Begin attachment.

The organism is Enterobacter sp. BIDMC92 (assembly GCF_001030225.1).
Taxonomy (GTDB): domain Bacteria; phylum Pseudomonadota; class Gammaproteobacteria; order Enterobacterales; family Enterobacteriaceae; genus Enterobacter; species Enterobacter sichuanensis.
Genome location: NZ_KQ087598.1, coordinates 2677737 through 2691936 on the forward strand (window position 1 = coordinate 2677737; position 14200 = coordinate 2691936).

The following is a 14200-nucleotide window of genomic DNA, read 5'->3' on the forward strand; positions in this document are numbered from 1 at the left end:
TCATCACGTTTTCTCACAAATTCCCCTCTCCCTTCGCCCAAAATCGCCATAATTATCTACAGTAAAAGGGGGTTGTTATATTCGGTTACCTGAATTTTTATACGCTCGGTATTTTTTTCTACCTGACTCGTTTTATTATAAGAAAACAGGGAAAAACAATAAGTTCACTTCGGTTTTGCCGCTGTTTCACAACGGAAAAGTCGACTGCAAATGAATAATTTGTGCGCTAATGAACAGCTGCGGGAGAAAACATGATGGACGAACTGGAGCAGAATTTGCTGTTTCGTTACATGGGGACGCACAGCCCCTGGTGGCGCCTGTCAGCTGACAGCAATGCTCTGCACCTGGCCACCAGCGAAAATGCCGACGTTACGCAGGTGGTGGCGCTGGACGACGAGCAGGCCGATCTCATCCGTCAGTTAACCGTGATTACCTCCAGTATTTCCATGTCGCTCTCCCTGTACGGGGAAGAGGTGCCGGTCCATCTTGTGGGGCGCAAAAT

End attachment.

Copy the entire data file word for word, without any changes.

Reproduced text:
The organism is Enterobacter sp. BIDMC92 (assembly GCF_001030225.1).
Taxonomy (GTDB): domain Bacteria; phylum Pseudomonadota; class Gammaproteobacteria; order Enterobacterales; family Enterobacteriaceae; genus Enterobacter; species Enterobacter sichuanensis.
Genome location: NZ_KQ087598.1, coordinates 2677737 through 2691936 on the forward strand (window position 1 = coordinate 2677737; position 14200 = coordinate 2691936).

The following is a 14200-nucleotide window of genomic DNA, read 5'->3' on the forward strand; positions in this document are numbered from 1 at the left end:
TCATCACGTTTTCTCACAAATTCCCCTCTCCCTTCGCCCAAAATCGCCATAATTATCTACAGTAAAAGGGGGTTGTTATATTCGGTTACCTGAATTTTTATACGCTCGGTATTTTTTTCTACCTGACTCGTTTTATTATAAGAAAACAGGGAAAAACAATAAGTTCACTTCGGTTTTGCCGCTGTTTCACAACGGAAAAGTCGACTGCAAATGAATAATTTGTGCGCTAATGAACAGCTGCGGGAGAAAACATGATGGACGAACTGGAGCAGAATTTGCTGTTTCGTTACATGGGGACGCACAGCCCCTGGTGGCGCCTGTCAGCTGACAGCAATGCTCTGCACCTGGCCACCAGCGAAAATGCCGACGTTACGCAGGTGGTGGCGCTGGACGACGAGCAGGCCGATCTCATCCGTCAGTTAACCGTGATTACCTCCAGTATTTCCATGTCGCTCTCCCTGTACGGGGAAGAGGTGCCGGTCCATCTTGTGGGGCGCAAAAT